The Modern Antiquarian. Stone Circles, Ancient Sites, Neolithic Monuments, Ancient Monuments, Prehistoric Sites, Megalithic MysteriesThe Modern Antiquarian

Capesthorne Park

Round Barrow(s)


Here's a romantic thing. It's not got anything directly to do with the barrow. But it does relate to what is immediately beneath the hill with the barrow, one of the famous Cheshire meres. They're quite strange things, the meres and mosses. They make for quite a peculiar landscape with their bogginess and dark pools ringed by vegetation. You'll remember Lindow Man, the Iron Age 'bog body', also from Cheshire. So these places had significance for our ancestors.

And this particular mere has a legend of a floating island, which strikes me as rather Arthurian. It seems that it features in Alan Garner's 'Moon of Gomrath' (though I'd forgotten this, call yourself a fan eh Rhiannon).

There must be a better source than the touristy Murray's Handbook for Shropshire, Cheshire and Lancashire (1870) but for now it'll do.
A country legend accounts for the floating island by a story, that a certain knight was jealous of his lady-love, and vowed not to look upon her face until the island moved on the face of the mere. But he fell sick and was nigh to death, when he was nursed back to health by the lady, to reward whose constancy a tremendous hurricane tore the island up by the roots.
Despite the modern scepticism of some, there really was a floating island. As the Journal of the Architectural, Archaeological and Historic Society of Chester (vol 2, 1862) says:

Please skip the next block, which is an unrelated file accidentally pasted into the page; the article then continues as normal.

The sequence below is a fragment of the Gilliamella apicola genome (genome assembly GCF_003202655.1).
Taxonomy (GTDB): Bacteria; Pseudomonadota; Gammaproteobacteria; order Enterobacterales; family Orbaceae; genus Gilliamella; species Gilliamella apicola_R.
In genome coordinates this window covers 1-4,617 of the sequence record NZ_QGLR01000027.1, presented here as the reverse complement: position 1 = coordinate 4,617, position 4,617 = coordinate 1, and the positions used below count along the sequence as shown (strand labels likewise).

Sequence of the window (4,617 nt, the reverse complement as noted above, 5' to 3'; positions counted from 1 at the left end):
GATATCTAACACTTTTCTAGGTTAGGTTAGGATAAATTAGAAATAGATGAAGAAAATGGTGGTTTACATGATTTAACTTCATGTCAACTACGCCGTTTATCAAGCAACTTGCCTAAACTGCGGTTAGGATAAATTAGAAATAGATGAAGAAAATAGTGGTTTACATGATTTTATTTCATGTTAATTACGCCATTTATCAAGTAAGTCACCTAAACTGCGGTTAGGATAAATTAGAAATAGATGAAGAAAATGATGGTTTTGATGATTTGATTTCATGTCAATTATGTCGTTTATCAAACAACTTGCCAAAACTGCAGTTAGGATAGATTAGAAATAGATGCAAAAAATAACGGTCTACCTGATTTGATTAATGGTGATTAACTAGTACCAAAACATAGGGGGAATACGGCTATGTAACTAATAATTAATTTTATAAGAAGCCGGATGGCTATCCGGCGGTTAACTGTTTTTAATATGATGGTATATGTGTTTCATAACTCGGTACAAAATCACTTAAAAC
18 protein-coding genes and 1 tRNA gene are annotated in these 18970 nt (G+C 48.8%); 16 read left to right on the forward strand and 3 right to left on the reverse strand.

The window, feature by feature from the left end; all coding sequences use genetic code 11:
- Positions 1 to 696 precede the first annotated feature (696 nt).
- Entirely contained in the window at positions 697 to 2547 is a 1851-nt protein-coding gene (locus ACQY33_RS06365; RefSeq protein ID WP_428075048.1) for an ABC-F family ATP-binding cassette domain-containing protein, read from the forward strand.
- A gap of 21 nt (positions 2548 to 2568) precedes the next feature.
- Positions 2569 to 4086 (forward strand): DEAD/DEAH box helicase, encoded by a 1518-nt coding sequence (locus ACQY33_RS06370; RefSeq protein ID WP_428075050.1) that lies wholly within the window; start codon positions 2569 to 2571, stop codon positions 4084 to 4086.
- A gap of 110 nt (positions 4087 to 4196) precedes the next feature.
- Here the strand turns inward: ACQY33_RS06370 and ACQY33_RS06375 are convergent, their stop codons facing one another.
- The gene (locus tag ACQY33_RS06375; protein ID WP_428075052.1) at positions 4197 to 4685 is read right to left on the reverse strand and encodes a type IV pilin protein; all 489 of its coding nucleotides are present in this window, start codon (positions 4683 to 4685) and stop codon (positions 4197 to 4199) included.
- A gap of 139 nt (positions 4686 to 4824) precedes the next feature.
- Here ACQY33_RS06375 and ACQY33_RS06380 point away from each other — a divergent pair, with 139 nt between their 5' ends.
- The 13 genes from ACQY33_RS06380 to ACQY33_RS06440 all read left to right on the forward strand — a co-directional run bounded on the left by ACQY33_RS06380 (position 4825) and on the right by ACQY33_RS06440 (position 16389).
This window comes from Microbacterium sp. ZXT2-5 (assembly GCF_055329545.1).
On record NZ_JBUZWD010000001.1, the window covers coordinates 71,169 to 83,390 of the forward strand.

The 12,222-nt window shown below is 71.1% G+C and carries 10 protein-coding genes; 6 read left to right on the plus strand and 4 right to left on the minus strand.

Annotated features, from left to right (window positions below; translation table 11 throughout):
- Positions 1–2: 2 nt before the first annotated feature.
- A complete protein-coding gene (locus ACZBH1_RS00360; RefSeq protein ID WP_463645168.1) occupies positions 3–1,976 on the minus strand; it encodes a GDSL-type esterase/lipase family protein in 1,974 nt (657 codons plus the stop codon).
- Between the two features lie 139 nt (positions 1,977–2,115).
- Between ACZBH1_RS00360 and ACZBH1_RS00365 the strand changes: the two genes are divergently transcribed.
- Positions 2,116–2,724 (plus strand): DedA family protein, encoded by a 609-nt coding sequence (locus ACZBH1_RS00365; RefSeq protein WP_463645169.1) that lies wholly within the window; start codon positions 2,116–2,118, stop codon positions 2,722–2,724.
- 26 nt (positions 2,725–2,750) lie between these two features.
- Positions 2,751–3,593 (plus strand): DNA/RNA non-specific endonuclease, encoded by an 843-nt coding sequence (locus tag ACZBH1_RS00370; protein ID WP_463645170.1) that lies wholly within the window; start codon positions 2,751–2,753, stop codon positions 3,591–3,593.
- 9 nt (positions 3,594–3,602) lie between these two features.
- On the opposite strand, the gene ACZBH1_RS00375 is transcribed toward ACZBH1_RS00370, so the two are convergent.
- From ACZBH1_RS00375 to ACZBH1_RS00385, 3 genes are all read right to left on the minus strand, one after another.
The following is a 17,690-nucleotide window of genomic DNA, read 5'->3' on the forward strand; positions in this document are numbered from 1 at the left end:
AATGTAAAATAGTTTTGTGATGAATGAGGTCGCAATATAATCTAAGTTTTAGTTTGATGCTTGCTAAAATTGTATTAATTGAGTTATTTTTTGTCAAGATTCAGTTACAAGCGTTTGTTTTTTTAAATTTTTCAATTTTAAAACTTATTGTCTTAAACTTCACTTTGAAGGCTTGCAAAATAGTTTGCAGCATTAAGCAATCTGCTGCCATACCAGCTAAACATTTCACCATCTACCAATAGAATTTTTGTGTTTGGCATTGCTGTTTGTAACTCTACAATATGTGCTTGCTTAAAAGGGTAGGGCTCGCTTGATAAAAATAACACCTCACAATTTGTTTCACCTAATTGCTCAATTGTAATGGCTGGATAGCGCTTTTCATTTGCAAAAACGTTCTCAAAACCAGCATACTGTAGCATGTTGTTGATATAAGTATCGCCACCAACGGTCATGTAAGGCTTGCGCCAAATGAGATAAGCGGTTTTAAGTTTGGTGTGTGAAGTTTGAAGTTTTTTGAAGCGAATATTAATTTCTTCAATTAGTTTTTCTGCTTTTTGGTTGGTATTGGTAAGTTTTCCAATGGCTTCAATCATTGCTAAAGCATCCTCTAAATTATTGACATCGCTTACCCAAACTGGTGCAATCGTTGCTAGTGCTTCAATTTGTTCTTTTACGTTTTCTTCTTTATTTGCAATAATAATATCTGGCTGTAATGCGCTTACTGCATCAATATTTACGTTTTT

We have in one of our Meres - Redesmere - a floating island. It is a mass of peat moss, about two statute acres in extent; its outer edge carries a belt of alder and birch trees (some twenty yards wide), some of the trees being twenty feet high and a foot in diameter. The interior is formed of a mass of long grass, cranberry, bog myrtle, and heather, all matted together. It requires a flood and wind from a particular point to move it from its usual position; but occasionally, when retained in deep water till the flood subsides, a very slight wind is sufficient to make it shift its position, and it has done so, the Rev. R. Heptinstall informs me, three times in one day. It has now been stationary about two years, and it requires some depth of water in the Mere to allow it to move say a distance of one-third by a quarter of a mile.
How superb. If I had a lake I would definitely want a floating island in it.
Rhiannon Posted by Rhiannon
14th May 2014ce
Edited 15th May 2014ce

Comments (2)

There really IS a floating island on Redesmere - it can be quite scary if you accidentally find yourself on it! Posted by thedodgerb
1st July 2015ce
Oh that's so bloody excellent, thank you for that.

Sometimes it feels like the world is going to the dogs. But floating islands help nudge things in the other direction.
Rhiannon Posted by Rhiannon
2nd July 2015ce
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